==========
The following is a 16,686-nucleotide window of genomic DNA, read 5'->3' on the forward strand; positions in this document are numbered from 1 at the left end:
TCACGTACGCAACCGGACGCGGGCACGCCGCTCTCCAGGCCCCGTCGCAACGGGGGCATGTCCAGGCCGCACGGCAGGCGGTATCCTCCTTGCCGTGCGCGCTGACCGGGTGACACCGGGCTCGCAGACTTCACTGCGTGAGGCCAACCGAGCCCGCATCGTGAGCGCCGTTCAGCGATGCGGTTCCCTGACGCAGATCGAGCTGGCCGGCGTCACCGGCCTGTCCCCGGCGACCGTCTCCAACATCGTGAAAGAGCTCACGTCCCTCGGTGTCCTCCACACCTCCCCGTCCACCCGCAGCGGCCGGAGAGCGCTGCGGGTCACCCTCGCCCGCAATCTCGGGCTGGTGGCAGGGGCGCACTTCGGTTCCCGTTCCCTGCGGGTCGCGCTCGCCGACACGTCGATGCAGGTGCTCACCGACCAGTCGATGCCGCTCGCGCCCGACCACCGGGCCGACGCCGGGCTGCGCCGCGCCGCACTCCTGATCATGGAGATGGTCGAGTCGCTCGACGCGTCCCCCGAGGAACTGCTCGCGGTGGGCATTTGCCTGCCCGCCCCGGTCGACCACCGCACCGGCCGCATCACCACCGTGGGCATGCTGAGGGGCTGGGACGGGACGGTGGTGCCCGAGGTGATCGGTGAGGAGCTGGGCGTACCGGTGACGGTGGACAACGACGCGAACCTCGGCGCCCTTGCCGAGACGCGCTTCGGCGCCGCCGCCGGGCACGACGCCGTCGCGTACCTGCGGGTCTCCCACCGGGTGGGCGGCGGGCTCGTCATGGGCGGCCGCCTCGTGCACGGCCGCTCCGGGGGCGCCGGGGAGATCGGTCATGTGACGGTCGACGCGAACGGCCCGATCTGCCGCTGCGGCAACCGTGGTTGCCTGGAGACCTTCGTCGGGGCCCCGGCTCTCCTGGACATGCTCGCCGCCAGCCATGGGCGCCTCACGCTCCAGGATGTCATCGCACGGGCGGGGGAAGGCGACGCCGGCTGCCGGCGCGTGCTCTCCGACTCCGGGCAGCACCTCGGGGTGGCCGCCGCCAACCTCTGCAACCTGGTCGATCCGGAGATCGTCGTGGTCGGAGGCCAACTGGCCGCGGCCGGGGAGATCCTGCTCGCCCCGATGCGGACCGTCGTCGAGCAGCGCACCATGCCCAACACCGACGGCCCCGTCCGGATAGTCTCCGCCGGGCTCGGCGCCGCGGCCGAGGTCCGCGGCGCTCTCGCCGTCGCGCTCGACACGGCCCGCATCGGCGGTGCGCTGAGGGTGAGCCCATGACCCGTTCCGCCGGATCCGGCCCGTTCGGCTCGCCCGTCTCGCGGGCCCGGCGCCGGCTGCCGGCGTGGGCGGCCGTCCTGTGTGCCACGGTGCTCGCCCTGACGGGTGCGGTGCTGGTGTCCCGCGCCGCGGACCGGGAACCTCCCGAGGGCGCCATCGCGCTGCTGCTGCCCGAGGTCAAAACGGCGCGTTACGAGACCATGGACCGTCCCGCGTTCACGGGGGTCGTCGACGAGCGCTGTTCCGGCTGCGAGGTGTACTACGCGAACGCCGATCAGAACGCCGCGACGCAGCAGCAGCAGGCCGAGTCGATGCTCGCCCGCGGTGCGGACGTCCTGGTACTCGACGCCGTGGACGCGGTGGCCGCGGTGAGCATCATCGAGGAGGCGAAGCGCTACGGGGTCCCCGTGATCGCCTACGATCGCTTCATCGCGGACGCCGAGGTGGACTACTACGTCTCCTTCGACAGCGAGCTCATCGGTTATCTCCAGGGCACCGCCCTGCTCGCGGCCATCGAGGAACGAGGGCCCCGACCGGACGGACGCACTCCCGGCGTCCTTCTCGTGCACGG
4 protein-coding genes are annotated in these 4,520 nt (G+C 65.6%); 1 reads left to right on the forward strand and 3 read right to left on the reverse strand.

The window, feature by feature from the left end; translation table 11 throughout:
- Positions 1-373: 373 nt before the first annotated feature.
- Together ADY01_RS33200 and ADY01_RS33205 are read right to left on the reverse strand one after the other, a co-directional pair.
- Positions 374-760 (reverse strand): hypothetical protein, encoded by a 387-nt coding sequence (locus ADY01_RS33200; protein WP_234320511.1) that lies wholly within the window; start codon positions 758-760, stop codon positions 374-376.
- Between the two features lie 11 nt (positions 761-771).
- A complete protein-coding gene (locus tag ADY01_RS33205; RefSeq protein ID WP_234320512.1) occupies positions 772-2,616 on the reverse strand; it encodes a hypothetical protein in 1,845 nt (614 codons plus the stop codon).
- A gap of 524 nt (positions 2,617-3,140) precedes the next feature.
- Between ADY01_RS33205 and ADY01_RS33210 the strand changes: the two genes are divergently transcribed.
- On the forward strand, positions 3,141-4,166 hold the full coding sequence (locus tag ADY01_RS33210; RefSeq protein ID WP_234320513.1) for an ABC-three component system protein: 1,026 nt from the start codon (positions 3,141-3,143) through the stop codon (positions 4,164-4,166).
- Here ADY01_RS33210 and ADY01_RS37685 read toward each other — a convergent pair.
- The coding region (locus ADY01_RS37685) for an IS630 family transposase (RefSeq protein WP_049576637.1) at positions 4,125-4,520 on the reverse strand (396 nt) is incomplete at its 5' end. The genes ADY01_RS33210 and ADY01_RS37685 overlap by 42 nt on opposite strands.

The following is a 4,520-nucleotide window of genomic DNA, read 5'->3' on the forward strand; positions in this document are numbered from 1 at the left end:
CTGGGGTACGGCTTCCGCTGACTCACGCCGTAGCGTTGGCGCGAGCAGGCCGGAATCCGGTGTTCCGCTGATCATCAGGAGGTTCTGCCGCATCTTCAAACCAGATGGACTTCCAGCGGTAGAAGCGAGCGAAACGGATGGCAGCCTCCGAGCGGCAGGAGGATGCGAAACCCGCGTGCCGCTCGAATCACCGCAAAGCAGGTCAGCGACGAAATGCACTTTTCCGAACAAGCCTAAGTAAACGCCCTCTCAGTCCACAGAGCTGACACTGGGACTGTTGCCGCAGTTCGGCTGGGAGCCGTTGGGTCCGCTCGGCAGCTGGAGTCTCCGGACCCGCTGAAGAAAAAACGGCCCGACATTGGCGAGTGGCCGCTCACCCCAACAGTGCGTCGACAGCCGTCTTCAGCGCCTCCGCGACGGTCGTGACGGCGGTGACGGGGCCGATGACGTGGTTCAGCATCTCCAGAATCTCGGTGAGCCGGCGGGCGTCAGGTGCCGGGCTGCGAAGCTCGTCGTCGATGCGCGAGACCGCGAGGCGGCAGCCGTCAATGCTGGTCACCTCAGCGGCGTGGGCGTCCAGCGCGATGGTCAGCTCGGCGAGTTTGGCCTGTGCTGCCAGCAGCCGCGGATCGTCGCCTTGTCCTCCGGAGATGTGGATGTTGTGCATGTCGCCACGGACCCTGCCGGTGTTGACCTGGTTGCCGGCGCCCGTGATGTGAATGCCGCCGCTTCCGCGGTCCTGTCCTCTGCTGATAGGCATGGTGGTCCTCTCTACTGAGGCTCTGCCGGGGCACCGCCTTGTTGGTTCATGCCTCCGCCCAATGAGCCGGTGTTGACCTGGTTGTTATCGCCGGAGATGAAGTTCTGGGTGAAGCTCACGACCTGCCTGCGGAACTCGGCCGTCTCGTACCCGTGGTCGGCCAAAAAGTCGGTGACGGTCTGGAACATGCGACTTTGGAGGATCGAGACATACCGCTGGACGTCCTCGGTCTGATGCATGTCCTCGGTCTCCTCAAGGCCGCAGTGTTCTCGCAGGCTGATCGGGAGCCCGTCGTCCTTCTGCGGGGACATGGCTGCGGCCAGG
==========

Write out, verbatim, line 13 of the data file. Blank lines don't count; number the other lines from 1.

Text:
- Here ADY01_RS33210 and ADY01_RS37685 read toward each other — a convergent pair.